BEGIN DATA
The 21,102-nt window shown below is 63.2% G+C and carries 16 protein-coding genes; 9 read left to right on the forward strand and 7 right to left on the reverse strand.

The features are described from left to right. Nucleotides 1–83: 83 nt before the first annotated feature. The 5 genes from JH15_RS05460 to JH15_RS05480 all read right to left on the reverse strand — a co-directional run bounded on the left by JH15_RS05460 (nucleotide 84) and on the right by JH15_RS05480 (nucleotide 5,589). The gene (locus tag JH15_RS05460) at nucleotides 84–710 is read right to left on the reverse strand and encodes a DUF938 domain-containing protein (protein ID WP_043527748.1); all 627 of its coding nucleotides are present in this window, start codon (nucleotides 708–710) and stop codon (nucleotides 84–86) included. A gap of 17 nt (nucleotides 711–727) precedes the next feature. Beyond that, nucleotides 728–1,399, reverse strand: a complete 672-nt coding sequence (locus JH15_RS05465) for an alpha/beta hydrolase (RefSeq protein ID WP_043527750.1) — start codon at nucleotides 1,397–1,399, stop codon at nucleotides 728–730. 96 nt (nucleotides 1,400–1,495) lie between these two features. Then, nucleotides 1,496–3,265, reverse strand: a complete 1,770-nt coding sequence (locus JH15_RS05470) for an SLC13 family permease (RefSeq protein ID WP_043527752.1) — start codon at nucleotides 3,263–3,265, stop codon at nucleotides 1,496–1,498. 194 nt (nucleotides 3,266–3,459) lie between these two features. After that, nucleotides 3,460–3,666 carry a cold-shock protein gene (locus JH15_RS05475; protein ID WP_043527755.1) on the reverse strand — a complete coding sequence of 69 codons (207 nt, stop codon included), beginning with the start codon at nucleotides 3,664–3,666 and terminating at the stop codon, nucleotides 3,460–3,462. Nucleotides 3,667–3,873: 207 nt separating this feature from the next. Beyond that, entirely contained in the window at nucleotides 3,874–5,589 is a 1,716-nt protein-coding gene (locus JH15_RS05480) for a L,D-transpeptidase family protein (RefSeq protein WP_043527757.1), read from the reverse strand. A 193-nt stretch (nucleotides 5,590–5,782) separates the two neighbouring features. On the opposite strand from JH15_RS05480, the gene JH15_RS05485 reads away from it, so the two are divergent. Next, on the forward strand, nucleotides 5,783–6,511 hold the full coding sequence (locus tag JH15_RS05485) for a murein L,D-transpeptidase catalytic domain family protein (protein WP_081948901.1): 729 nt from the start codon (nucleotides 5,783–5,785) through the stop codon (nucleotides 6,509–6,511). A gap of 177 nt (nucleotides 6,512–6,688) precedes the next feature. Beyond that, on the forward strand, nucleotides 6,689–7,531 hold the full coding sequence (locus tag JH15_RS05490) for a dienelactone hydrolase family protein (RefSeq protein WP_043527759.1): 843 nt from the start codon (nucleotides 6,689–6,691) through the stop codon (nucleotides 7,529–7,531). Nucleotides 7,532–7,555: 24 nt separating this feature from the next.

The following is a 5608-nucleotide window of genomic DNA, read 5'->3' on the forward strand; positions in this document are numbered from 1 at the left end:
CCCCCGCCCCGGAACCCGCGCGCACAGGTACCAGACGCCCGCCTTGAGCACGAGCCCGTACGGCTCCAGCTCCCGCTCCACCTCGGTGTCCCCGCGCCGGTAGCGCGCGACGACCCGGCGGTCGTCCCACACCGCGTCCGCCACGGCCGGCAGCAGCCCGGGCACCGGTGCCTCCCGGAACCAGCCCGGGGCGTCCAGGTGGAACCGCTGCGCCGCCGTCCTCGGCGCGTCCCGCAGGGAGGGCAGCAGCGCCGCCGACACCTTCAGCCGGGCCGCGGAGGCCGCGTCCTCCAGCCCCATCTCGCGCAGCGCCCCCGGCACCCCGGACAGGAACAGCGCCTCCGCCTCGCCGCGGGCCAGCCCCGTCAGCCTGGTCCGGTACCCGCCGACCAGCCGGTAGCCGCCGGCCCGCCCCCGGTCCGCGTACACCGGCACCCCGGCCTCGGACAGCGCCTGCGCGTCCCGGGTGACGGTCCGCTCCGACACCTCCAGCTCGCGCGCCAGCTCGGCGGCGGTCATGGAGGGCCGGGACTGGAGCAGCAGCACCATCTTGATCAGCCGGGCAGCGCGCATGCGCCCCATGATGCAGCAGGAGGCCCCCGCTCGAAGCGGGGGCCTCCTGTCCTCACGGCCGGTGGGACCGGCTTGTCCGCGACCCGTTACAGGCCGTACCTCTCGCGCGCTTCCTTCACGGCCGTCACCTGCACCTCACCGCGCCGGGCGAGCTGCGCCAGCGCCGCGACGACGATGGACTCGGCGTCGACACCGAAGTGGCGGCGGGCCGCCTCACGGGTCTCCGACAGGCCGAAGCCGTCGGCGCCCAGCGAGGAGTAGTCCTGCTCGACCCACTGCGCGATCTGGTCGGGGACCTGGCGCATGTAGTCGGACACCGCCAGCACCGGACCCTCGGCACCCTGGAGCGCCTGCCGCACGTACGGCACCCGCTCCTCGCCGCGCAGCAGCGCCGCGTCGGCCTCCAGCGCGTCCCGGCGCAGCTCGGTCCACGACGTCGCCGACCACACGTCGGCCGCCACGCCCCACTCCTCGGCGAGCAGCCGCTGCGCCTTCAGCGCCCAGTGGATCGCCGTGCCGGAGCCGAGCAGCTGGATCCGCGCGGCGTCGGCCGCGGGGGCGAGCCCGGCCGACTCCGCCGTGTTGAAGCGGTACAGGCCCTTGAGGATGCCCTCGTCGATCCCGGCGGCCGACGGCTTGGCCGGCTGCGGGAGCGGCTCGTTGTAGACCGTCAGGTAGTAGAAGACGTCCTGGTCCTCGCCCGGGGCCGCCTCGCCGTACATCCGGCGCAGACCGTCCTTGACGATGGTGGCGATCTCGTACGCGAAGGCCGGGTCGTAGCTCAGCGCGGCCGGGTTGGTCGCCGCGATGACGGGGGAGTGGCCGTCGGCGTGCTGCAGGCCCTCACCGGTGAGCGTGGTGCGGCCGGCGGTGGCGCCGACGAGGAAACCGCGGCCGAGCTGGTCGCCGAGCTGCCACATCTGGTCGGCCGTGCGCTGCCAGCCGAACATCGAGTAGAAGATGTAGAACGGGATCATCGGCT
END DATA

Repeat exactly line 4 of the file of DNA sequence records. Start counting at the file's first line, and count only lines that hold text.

CCCCCGCCCCGGAACCCGCGCGCACAGGTACCAGACGCCCGCCTTGAGCACGAGCCCGTACGGCTCCAGCTCCCGCTCCACCTCGGTGTCCCCGCGCCGGTAGCGCGCGACGACCCGGCGGTCGTCCCACACCGCGTCCGCCACGGCCGGCAGCAGCCCGGGCACCGGTGCCTCCCGGAACCAGCCCGGGGCGTCCAGGTGGAACCGCTGCGCCGCCGTCCTCGGCGCGTCCCGCAGGGAGGGCAGCAGCGCCGCCGACACCTTCAGCCGGGCCGCGGAGGCCGCGTCCTCCAGCCCCATCTCGCGCAGCGCCCCCGGCACCCCGGACAGGAACAGCGCCTCCGCCTCGCCGCGGGCCAGCCCCGTCAGCCTGGTCCGGTACCCGCCGACCAGCCGGTAGCCGCCGGCCCGCCCCCGGTCCGCGTACACCGGCACCCCGGCCTCGGACAGCGCCTGCGCGTCCCGGGTGACGGTCCGCTCCGACACCTCCAGCTCGCGCGCCAGCTCGGCGGCGGTCATGGAGGGCCGGGACTGGAGCAGCAGCACCATCTTGATCAGCCGGGCAGCGCGCATGCGCCCCATGATGCAGCAGGAGGCCCCCGCTCGAAGCGGGGGCCTCCTGTCCTCACGGCCGGTGGGACCGGCTTGTCCGCGACCCGTTACAGGCCGTACCTCTCGCGCGCTTCCTTCACGGCCGTCACCTGCACCTCACCGCGCCGGGCGAGCTGCGCCAGCGCCGCGACGACGATGGACTCGGCGTCGACACCGAAGTGGCGGCGGGCCGCCTCACGGGTCTCCGACAGGCCGAAGCCGTCGGCGCCCAGCGAGGAGTAGTCCTGCTCGACCCACTGCGCGATCTGGTCGGGGACCTGGCGCATGTAGTCGGACACCGCCAGCACCGGACCCTCGGCACCCTGGAGCGCCTGCCGCACGTACGGCACCCGCTCCTCGCCGCGCAGCAGCGCCGCGTCGGCCTCCAGCGCGTCCCGGCGCAGCTCGGTCCACGACGTCGCCGACCACACGTCGGCCGCCACGCCCCACTCCTCGGCGAGCAGCCGCTGCGCCTTCAGCGCCCAGTGGATCGCCGTGCCGGAGCCGAGCAGCTGGATCCGCGCGGCGTCGGCCGCGGGGGCGAGCCCGGCCGACTCCGCCGTGTTGAAGCGGTACAGGCCCTTGAGGATGCCCTCGTCGATCCCGGCGGCCGACGGCTTGGCCGGCTGCGGGAGCGGCTCGTTGTAGACCGTCAGGTAGTAGAAGACGTCCTGGTCCTCGCCCGGGGCCGCCTCGCCGTACATCCGGCGCAGACCGTCCTTGACGATGGTGGCGATCTCGTACGCGAAGGCCGGGTCGTAGCTCAGCGCGGCCGGGTTGGTCGCCGCGATGACGGGGGAGTGGCCGTCGGCGTGCTGCAGGCCCTCACCGGTGAGCGTGGTGCGGCCGGCGGTGGCGCCGACGAGGAAACCGCGGCCGAGCTGGTCGCCGAGCTGCCACATCTGGTCGGCCGTGCGCTGCCAGCCGAACATCGAGTAGAAGATGTAGAACGGGATCATCGGCT